McHale Crosswalk and Plaza
La Salle University, Philadelphia, Pa

La Salle University of Philadelphia, Pa. unveiled on March 20, 2006, an historic marker designating a McHale Crosswalk and Plaza. A plaque recognizes assistance of an alumnus in promoting La Salle's history in Philadelphia. It celebrated campus unification across a key local street block that had long been viewed as a campus divider.

The Crosswalk, a representative explained, symbolically integrates three large campus areas thanks to the university's having won a long battle to change a block of 20th St. traffic to one-way (northbound).

Alumnus John L McHale '49 aided university purchase of the street's western lane. This former street lane helped to provide space for the McHale Plaza, an arrangement of benches, trees and landscaping adjoining La Salle's Connelly Library.

La Salle also celebrated a "reuniting" of the entire 104-acre 1810 Belfield Farm of Charles Willson Peale, an 1810 National Historic landmark on which much of the campus rests.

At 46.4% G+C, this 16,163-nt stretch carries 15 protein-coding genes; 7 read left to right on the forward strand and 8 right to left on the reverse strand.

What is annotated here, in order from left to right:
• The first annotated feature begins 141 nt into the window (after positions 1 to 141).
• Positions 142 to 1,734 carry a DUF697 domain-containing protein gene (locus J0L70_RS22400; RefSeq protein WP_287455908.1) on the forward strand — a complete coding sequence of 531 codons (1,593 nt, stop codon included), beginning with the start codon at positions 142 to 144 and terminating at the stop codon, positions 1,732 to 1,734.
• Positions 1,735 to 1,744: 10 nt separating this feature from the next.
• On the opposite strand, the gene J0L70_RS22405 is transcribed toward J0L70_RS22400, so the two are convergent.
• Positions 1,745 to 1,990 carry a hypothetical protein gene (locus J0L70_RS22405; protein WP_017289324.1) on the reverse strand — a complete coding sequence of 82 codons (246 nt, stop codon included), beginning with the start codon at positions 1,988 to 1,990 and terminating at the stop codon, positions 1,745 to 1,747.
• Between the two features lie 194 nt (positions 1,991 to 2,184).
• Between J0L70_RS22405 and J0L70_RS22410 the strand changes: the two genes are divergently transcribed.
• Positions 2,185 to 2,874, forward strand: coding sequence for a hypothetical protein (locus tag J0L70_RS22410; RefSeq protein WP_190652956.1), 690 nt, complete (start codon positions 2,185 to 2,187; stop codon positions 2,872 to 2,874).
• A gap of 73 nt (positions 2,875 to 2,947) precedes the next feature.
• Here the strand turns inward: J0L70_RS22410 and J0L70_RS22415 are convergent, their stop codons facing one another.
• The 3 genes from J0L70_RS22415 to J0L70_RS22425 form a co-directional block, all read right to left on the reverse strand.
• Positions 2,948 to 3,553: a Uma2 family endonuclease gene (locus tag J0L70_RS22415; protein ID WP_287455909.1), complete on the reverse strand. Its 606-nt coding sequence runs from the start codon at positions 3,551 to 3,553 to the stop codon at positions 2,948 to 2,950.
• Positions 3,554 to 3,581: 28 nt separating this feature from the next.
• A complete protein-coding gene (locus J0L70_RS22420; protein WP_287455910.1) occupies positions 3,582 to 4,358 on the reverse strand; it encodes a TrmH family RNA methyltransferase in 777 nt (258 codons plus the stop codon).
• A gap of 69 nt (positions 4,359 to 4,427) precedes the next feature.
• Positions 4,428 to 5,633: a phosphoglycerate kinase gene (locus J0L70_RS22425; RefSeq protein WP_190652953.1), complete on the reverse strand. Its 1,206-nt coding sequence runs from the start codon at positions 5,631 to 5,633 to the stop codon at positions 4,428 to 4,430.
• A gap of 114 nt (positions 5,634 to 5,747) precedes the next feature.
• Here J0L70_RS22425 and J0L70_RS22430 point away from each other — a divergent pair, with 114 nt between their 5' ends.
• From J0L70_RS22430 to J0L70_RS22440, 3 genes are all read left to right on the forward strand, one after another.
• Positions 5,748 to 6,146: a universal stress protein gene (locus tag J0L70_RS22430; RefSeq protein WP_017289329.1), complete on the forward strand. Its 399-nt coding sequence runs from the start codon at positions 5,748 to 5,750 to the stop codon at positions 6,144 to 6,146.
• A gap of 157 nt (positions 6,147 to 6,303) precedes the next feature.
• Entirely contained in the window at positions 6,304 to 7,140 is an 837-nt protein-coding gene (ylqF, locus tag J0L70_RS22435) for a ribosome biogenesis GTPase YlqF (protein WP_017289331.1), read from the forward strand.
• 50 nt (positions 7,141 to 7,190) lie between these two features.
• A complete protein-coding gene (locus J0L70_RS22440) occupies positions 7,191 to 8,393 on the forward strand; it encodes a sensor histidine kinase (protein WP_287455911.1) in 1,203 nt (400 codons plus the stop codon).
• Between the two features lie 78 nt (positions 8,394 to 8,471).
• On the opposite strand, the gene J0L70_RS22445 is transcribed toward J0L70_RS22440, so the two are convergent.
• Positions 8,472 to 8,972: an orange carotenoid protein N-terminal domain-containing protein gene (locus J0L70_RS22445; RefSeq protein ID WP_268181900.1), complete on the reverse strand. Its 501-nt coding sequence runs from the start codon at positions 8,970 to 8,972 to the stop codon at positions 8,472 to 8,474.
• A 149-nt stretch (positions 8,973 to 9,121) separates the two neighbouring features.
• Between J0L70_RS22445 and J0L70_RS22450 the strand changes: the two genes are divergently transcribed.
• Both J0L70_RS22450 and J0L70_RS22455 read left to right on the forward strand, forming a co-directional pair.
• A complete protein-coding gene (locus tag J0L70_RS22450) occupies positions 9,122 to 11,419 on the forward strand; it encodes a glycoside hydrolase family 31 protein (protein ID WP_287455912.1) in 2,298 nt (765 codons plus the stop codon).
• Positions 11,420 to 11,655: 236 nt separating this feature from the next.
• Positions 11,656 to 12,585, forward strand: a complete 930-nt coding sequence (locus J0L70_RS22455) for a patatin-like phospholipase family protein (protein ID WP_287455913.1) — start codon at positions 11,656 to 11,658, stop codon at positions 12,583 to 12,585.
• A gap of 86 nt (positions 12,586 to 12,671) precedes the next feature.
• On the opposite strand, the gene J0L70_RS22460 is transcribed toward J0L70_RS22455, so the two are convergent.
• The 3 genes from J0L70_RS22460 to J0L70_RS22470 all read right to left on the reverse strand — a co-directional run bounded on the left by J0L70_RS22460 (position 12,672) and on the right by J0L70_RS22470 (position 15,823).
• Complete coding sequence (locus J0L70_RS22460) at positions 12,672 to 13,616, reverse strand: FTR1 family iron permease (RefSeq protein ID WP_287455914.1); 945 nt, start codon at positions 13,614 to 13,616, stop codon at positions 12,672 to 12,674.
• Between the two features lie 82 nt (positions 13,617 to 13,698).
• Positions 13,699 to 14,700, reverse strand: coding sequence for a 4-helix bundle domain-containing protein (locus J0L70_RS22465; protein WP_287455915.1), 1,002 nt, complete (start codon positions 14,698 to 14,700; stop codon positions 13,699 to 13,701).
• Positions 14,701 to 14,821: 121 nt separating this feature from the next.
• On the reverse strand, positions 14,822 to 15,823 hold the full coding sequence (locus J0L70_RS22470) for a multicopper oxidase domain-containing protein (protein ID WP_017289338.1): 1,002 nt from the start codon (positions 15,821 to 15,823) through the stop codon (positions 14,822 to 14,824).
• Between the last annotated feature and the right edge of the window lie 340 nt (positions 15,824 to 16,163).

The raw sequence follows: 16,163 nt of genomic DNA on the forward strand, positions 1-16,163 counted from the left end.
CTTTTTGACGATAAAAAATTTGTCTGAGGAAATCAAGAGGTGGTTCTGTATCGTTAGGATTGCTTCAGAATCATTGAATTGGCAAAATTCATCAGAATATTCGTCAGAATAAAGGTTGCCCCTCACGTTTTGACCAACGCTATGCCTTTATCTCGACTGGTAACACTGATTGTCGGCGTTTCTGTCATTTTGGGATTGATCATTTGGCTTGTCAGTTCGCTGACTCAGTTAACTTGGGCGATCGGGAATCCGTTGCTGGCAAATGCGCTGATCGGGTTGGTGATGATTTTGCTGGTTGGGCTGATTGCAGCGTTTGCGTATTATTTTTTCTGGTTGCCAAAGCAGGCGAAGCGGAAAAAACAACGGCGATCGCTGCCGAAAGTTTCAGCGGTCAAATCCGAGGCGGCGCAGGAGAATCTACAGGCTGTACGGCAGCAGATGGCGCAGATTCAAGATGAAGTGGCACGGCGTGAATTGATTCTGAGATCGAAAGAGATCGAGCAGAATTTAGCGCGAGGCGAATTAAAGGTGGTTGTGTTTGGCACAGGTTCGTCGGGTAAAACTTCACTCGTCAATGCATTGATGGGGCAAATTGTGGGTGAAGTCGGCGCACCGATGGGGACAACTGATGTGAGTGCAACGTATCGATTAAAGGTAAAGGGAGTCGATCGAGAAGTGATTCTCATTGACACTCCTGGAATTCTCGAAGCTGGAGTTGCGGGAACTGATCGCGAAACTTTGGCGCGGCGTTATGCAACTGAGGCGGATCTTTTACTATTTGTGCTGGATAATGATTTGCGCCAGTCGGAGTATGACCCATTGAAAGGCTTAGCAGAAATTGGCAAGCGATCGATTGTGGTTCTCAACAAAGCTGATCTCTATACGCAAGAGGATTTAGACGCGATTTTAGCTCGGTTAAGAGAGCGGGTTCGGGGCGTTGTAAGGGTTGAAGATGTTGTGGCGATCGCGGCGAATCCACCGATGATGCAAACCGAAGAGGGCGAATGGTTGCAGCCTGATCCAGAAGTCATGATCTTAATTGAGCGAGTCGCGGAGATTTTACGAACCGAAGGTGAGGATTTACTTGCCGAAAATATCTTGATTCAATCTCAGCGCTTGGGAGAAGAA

Research that Mr. McHale supported in 2003 traced a long and high-ranking Philadelphia history of La Salle continuity in the granting of baccalaureate degrees since LaSalle's charter in 1863. The years of four-year graduations by more than two dozen Philadelphia institutions of higher learning were tabulated and compared. The University of Pennsylvania topped La Salle's record.

Mr. McHale contributed to several other campus projects, including expansion of the Tom Gola arena and recently providing for the computer room in a new science building. Over a decade, his prizes have sponsored a popular annual student essay contest on Philadelphia themes.




Kent and LaSalle grad Louis F. Esola '80, nephew of John, were guests of LaSalle president Bro Michael McGinniss at his offices in the 1810 national historic landmark farmhouse of renowned colonial portraitist Charles Willson Peale.